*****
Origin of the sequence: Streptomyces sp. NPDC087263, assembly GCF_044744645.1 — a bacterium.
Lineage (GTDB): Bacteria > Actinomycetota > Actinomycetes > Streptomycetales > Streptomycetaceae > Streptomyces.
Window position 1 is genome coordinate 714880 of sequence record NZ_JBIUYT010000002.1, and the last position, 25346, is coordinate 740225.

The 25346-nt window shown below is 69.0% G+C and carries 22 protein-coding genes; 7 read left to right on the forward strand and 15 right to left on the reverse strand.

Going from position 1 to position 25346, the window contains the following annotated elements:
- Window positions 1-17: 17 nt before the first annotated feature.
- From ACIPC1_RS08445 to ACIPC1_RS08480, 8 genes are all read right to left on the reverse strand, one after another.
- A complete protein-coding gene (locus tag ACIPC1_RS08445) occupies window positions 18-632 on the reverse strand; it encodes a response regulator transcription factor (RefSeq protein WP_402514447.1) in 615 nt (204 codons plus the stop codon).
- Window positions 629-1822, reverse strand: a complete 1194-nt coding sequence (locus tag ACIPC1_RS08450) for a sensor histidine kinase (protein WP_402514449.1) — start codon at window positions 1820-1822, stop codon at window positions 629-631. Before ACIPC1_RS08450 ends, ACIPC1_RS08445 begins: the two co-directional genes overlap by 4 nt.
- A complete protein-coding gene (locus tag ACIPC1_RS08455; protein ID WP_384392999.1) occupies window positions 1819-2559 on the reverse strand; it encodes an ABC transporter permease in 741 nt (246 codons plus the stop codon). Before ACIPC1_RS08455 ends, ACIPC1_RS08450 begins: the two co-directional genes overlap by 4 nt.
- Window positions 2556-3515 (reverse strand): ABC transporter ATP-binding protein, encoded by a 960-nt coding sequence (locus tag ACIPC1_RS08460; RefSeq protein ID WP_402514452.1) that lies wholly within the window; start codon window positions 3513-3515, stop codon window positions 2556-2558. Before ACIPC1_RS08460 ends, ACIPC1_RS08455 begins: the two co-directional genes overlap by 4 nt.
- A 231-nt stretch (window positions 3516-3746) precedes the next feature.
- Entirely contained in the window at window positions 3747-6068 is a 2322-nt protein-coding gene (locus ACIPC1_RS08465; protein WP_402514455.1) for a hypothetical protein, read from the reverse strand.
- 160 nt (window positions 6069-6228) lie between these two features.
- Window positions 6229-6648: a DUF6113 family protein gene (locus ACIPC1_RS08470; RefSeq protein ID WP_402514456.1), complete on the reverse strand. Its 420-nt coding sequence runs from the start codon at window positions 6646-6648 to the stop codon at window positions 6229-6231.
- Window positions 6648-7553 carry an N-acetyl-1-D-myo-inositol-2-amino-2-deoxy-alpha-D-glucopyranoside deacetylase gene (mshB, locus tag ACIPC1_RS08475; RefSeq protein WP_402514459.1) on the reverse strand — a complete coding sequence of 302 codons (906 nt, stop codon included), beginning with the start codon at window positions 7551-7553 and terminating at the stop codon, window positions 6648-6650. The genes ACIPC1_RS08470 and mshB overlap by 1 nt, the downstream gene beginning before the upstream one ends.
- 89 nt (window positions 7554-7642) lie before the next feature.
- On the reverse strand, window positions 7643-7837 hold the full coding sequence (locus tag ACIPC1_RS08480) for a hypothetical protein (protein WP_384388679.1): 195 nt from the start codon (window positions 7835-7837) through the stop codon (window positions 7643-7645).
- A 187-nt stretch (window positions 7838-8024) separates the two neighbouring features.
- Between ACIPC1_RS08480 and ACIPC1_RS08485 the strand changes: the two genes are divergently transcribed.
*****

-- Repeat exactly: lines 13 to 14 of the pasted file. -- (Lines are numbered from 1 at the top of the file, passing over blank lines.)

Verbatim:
- Entirely contained in the window at window positions 3747-6068 is a 2322-nt protein-coding gene (locus ACIPC1_RS08465; protein WP_402514455.1) for a hypothetical protein, read from the reverse strand.
- 160 nt (window positions 6069-6228) lie between these two features.